Pusher 2 opens with Tonny (Mads Mikkelsen) about to be released from prison, but not before he hears a chilling monologue from a man he owes money to, presumably for protection while on the inside. When Tonny is released from jail, he visits his father 'The Smith' (Leif Sylvester), a local criminal who's surprisingly reluctant (at best) to give Tonny any sort of help whatsoever, but he grudgingly gives Tonny a trial job at his automotive shop that's a front for selling stolen cars. While Tonny wants to get in good with his cold father, he finds himself being pulled into a precarious situation, not unlike Frank's predicament from the first 'Pusher' movie. After Tonny agrees to help "Kurt the Cunt" (Kurt Nielsen) in a seemingly innocuous drug transaction, things go south. Tonny also finds out that he may have a son to a drug inhaling whore that "half the town's fucked" (those are her best friend's words) and that his mother's died while he was in prison. All things considered, it's a tough time of transition for Tonny and the poisonous people he's surrounded by aren't making his reintegration into society any easier.
We last saw Tonny beaten half to death by his 'friend' Frank who was feeling the proverbial walls closing in around him and a sense of betrayal that may or may not have been manufactured by the police to provoke an incriminating response from Frank after he managed to ditch the drugs from the bust. Did Tonny sell Frank out? That's what I wanted to know, but we're never really told either way. I don't think he did. Why would a valuable informant, the son of a local heavy, be sent to prison if he were working for them? It doesn't make sense. But a few people did make a couple of snide remarks to Tonny that seemed to suggest that people were aware of the possibility. Nevertheless, all sorts of criminal activity was conducted around him, and he was involved in too. All in all, I don't think Tonny did what Frank thought he did. Which makes the original Pusher even more tragic for Frank.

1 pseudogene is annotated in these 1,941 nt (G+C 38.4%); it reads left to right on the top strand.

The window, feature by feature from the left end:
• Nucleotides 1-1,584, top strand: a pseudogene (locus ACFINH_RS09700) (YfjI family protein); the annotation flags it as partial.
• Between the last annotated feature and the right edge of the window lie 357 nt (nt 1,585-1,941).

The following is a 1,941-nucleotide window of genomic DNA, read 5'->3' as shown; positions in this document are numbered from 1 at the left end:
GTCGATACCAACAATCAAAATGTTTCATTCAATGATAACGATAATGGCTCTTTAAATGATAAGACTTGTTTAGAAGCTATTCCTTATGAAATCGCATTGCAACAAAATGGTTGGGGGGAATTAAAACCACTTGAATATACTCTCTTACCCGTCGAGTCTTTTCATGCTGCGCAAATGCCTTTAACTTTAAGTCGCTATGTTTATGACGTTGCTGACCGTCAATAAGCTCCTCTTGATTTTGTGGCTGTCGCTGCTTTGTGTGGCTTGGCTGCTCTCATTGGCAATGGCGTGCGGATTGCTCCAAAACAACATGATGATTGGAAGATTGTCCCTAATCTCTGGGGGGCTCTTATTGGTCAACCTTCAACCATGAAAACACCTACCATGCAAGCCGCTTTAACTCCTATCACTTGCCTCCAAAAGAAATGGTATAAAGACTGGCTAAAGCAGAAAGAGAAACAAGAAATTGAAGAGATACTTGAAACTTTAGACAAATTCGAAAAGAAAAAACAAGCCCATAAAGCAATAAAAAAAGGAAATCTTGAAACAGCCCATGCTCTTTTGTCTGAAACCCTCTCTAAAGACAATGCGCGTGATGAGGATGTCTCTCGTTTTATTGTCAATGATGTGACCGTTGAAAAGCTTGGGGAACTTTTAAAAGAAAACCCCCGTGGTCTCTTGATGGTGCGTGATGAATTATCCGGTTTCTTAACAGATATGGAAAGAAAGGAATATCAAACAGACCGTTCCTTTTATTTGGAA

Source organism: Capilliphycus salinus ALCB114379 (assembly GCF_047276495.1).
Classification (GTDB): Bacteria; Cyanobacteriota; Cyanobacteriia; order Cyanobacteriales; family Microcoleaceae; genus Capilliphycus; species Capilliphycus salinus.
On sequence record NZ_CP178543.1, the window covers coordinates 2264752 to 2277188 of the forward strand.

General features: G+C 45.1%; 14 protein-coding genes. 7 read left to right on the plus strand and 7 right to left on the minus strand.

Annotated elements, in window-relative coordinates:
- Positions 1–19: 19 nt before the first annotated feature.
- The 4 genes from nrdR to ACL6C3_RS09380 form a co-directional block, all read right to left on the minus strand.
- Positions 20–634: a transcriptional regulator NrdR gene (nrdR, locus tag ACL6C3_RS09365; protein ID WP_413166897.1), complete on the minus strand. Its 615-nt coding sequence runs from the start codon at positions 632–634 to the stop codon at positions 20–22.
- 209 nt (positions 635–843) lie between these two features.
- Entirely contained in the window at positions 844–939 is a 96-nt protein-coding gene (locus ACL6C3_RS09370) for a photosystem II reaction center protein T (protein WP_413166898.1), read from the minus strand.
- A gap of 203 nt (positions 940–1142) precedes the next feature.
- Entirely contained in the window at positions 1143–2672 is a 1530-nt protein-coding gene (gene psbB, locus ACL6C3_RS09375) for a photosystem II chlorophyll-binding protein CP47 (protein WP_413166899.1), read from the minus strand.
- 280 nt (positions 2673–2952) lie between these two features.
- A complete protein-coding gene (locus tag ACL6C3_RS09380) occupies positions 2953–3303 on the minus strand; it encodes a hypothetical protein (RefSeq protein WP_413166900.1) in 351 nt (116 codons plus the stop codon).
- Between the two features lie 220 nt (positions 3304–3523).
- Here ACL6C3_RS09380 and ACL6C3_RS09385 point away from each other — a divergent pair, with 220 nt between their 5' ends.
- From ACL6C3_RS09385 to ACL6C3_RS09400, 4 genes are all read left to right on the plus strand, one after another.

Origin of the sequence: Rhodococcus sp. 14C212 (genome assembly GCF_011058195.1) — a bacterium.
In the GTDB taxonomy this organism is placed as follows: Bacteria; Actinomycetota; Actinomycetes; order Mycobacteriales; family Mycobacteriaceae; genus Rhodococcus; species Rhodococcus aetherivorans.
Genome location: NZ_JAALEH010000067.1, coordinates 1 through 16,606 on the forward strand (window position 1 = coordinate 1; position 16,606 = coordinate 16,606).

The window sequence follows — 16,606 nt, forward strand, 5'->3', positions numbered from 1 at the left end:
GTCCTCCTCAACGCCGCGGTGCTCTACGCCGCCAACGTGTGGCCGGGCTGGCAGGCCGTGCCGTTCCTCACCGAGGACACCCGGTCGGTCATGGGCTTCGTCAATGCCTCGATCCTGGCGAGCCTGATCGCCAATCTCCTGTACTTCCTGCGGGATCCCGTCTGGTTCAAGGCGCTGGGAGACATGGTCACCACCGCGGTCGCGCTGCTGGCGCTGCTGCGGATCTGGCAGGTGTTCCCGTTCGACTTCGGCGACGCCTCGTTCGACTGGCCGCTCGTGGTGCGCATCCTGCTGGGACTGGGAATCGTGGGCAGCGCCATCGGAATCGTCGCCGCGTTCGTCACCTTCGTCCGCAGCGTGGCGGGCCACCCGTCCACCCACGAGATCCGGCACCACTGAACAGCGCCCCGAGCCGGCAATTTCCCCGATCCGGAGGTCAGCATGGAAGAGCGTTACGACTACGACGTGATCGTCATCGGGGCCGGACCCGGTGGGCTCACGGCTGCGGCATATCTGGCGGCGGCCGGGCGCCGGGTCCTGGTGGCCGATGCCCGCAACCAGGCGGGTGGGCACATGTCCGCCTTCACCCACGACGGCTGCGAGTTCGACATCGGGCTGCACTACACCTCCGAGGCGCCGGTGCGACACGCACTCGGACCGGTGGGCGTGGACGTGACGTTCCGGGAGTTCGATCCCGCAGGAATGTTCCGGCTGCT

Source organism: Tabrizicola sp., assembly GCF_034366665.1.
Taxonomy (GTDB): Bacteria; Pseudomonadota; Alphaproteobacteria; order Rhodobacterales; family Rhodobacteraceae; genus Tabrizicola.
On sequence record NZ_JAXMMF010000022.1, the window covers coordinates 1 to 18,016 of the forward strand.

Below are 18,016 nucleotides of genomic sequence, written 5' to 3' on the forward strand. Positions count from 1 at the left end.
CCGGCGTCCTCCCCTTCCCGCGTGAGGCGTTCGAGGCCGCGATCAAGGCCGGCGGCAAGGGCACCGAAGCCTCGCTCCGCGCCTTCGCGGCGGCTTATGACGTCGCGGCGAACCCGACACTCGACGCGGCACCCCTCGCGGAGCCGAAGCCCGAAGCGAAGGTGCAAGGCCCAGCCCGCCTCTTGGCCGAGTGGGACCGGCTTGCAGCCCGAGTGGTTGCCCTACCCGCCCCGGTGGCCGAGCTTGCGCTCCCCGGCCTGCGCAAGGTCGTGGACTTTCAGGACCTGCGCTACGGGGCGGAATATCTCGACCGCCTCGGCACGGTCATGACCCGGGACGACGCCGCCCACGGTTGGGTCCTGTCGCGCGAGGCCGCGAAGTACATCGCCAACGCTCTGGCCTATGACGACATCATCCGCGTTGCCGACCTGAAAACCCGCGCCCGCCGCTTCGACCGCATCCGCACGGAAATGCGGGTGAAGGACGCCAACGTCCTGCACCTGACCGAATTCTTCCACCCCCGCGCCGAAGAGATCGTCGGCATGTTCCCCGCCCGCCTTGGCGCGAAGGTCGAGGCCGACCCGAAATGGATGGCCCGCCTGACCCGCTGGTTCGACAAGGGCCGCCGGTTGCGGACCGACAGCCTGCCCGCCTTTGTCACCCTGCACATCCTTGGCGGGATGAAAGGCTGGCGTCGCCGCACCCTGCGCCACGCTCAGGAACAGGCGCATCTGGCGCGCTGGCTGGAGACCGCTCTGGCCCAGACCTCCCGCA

The father and son dynamic seemed to be the underlying theme of Pusher 2. Not just between Tonny and The Smith, but between Tonny and his 'maybe baby' as well. I never really understood why The Smith treated Tonny with such scorn and contempt either, constantly belittling and ridiculing him in front of others and calling him the "son of a whore", but wasn't his other treasured son the "son of a whore" as well? What made his new son any different to Tonny? And despite The Smith telling Tonny to set a good example for his kid, what example did The Smith ever set for Tonny? The Smith raised Tonny to be a criminal and then berated him for what he become. It's no wonder that Tonny held such a deep resentment towards The Smith. I didn't understand everyone who was constantly putting Tonny down by incessantly calling him a "retard". Tonny was probably a little bit quieter than he was before, but I chalked that up to his maturity and his time in prison. Nothing ever indicated that he was a retard in any way. In 'Pusher' Tonny came across as a bit of a goofball, but Nicolas Winding Refn really added a lot of depth and complexity to this character, even more so than Frank I thought.
The grainy, gritty and hand-held look of 'Pusher' is still used here, but it feels a lot more controlled and confident, probably due to Nicolas Winding Refn's increasing experience with the pen and behind the lens. The pacing is better, more focused and starts off as being immediately captivating. Pusher was an escalation of desperation, Pusher 2 was more of a tense, character-focused movie that centered around unraveling the mindset of the enigmatic Tonny. I wonder if this was the movie that really catapulted Mads Mikkelsen into stardom in Denmark. I don't know how 'big' he was before Pusher 2, but he really gives a powerful, nuanced and layered performance here. Mikkelsen really illustrates the disconnect between how he sees himself and the depressing reality of his own situation with no shortage of people ready and waiting to kick him when he's down at every opportunity. It's most likely not that far removed from how the average criminal sees himself and how others tend to see them. The criminal lifestyle is stripped so bare of any glamour or prestige that it's a lurid and brutally honest 'look' at low-level criminals. I wonder if the top criminals will fare any better in Pusher 3? Will they dress in suave suits and live in mansions as we so often see in movies? I doubt it.
I think that Pusher 2 is a more polished, refined and thoughtful movie than 'Pusher' was, largely due to its emotional depth concerning the troubled father and son relationships shown in the movie. Frank was basically just a greedy dealer with delusions of grandeur who bit off more than he could chew, but in Pusher 2 we're given some raw insight into Tonny and end up empathizing with the criminal who only ever wants to be a better son to his father, and eventually a better father to his son. Although the end does leave you wondering how successful Tonny will really be in that venture. It's an irony that the one thing that Tonny seems to be seeking more than anything else is "Respect", when it's the one thing that he can never truly acquire from the people he desperately wants it from. Nicolas Winding Refn has successfully expanded on the Copenhagen drug scene in Pusher 2 and is also much more coherent and powerful than its predecessor was.
Written by - The Sentry - 13/09/2016